Sunday, July 15, 2018

Beaver Creek Trail

Calaveras Big Trees State Park

July 2018

It was 101F degrees in the central valley of California. Too hot for hiking, especially considering that excessive heat is a trigger for seizures in Kellisa. We wanted to go on a hike, so we headed up into the mountains to check out Calaveras Big Trees State Park.

The park sits at an elevation of roughly 5,000 feet above sea level and there's a general rule that it cools off approximately 3 degrees for every thousand feet of elevation gain. Since the temperature reading in the car varied between 84F and 86F, the rule proved accurate.

We stopped at the visitor center to gather some information before deciding which trails to explore. It may seem odd to some, but the mid-80s temperature seemed a little "cool" under the shade of the big trees. 

Normally we look for non-accessible trails because they're usually longer and a bit more challenging. A quick look at the trail guide revealed three accessible trails and with our recent struggles with accessible trails in Idaho, we decided to attempt all three trails while scoping out the regular trails for future opportunities. We decided to start with the Beaver Creek Trail because it was the shortest and farthest from the entrance. We thought it would be a great warm up while getting a quick feel for the entire park from the main road. The trail was short, but 100% accessible. We weren't disappointed.

Friday, July 13, 2018

Driving into a Horror Movie Scene

The dead-end road to the Settlers Grove of Ancient Cedars was long and rough through a deep forest in northern Idaho. Kellisa loved the rocks, potholes, and overall "bumpiness". We spent maybe two hours on the trail and enjoying a snack back at the rental truck after our hike before we returned to the forest road. We didn't see another human the entire time on our adventure to see the ancient cedars. As I was driving out, I came around a corner and came to a sudden stop. We were next to an old pickup partially blocking the road and maybe 10 yards in front of us, a tree was blocking the road and there was a man with a chainsaw. We were behind him and he couldn't see or hear us. 

My heart starting beating out of my chest. There was only one way out and a tree and chainsaw wielding mountain man were blocking the way. I watched the man saw a few sections of the tree and when the saw powered down, I called out a friendly, "Hello" while smiling and waving from the safety inside my truck.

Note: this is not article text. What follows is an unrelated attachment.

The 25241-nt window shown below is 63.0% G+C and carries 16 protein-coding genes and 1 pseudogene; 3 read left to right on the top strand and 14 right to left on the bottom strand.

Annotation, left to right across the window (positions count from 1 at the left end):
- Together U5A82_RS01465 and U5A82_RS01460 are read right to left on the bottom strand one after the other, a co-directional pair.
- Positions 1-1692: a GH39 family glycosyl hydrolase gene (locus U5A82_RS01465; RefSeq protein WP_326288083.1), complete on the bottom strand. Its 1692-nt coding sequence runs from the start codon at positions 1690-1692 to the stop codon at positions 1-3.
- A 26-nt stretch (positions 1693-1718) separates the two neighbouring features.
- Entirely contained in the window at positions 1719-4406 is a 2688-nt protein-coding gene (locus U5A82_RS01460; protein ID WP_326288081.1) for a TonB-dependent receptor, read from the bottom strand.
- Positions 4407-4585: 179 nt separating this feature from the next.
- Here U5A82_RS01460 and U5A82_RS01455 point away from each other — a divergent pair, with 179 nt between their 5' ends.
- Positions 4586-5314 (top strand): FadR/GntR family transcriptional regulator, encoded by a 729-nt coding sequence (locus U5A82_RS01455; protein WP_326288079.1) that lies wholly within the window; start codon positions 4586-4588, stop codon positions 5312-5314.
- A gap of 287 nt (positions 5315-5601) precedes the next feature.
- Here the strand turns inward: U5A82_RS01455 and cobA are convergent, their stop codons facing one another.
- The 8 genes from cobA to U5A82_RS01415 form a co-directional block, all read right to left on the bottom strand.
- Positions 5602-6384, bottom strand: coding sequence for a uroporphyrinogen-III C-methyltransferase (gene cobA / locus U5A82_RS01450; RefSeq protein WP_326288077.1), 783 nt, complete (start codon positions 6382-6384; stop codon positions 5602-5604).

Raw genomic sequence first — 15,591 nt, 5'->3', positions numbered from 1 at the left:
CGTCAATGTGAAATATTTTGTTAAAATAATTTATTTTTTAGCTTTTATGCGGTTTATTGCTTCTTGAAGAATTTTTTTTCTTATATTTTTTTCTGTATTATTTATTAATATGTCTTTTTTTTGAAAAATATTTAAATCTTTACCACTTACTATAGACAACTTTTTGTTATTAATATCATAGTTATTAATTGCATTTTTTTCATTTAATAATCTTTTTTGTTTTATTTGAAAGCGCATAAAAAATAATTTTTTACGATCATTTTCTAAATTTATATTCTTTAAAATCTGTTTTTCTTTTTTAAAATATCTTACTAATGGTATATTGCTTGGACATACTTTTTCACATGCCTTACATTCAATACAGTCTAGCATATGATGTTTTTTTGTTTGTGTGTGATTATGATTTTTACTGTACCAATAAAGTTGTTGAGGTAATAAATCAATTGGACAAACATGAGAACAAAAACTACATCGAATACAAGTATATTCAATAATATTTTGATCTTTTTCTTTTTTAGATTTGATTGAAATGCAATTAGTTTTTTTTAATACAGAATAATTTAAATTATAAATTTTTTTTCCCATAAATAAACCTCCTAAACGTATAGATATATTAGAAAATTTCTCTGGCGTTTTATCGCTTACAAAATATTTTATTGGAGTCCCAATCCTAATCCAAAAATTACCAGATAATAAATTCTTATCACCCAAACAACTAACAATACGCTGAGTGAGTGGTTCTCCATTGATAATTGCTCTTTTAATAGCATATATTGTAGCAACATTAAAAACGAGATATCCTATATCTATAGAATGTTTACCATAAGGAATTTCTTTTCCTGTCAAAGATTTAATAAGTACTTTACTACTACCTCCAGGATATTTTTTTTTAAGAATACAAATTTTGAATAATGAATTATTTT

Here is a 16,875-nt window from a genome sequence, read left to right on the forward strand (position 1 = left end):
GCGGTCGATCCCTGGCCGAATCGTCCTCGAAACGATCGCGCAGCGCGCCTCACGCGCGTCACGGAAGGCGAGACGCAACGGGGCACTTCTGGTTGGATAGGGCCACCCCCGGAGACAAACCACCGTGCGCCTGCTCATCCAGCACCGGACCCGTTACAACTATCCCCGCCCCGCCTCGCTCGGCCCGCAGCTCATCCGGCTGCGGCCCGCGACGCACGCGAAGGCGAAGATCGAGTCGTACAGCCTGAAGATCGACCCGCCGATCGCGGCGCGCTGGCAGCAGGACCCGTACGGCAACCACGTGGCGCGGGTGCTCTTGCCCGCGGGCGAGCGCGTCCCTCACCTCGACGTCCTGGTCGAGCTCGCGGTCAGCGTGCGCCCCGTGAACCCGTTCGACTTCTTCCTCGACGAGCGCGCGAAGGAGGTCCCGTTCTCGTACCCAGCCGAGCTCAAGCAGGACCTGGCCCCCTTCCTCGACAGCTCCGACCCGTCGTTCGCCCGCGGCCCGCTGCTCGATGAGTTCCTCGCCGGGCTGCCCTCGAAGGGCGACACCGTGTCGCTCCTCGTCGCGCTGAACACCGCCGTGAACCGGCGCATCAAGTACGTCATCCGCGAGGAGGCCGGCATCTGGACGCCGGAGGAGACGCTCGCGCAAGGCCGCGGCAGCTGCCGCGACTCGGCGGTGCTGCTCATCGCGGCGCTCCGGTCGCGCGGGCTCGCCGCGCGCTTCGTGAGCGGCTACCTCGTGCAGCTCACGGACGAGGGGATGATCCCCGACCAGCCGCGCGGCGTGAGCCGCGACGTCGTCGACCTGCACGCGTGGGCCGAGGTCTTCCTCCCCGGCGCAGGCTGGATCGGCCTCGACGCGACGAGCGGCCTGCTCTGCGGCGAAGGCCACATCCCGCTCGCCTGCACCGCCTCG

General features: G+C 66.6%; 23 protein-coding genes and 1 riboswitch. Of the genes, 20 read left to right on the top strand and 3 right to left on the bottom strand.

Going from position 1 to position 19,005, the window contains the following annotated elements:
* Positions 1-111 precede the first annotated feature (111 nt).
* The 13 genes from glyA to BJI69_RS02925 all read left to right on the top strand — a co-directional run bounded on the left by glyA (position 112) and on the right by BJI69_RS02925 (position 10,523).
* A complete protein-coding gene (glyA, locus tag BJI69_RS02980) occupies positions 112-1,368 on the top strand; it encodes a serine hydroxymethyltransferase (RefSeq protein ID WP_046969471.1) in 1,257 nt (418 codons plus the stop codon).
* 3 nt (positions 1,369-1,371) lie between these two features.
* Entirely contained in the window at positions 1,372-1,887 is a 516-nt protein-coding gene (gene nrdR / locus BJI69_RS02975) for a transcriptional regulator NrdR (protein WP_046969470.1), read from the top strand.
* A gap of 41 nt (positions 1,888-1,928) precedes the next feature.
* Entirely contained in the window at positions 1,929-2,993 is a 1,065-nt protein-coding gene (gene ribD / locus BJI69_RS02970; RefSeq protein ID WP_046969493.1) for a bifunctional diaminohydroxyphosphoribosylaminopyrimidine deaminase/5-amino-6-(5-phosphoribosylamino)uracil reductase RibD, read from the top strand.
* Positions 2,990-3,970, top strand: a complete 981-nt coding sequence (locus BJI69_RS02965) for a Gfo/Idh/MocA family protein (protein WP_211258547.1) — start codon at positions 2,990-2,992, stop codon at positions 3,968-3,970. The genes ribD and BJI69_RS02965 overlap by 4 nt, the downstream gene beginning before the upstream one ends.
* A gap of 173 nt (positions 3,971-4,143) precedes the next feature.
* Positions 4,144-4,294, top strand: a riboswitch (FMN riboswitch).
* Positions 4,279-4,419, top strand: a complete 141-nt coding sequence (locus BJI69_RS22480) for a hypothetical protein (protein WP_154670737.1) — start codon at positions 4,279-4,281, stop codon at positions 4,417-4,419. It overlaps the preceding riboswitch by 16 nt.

He waved back. I decided to get out and offer help. I was banking on the fact that this tree had fallen over and he was just clearing the road. At worst, I was hoping he was poaching a tree and wouldn't see us as a threat.

He told me that he was on his way to hike the same trail we just completed and he found the tree blocking the road....and he just happened to have his chainsaw with him ready to go. Maybe this is normal for the area, I don't know? As he cut the tree down to manageable pieces, I helped clear the road by rolling the pieces off to the side. As soon as we had a clear path, he told me that he could handle the rest and we could go on our way. We had our way out and he didn't have to tell me twice. 

If he wanted to use the chainsaw on us, our bodies would have never been found. I don't know if the tree spontaneously fell, but I do know his pickup was between the tree and the trailhead. Since he said he was headed to the trail, if the tree fell spontaneously, it would have had to fall after he drove past. I suppose it's possible it fell and just missed his truck or maybe he saw it fall in his mirror. 

I will never know for sure if the tree fell on it's own and he magically appeared with a chainsaw. There was a sign at the trailhead warning about limbs and trees falling because of recent fires. We were many miles from cell service and the nearest anything. We would have been stuck for probably a very long time if the tree did fall on its own and he wasn't there with his chainsaw. If he was poaching a tree, I'm thankful that he let us pass without any trouble. 

Even in black and grizzly bear country, I'm a little more afraid of encountering other humans and this experience did nothing to change my mind. We cashed in some karma for sure, we just don't know how much we spent.

Thursday, July 12, 2018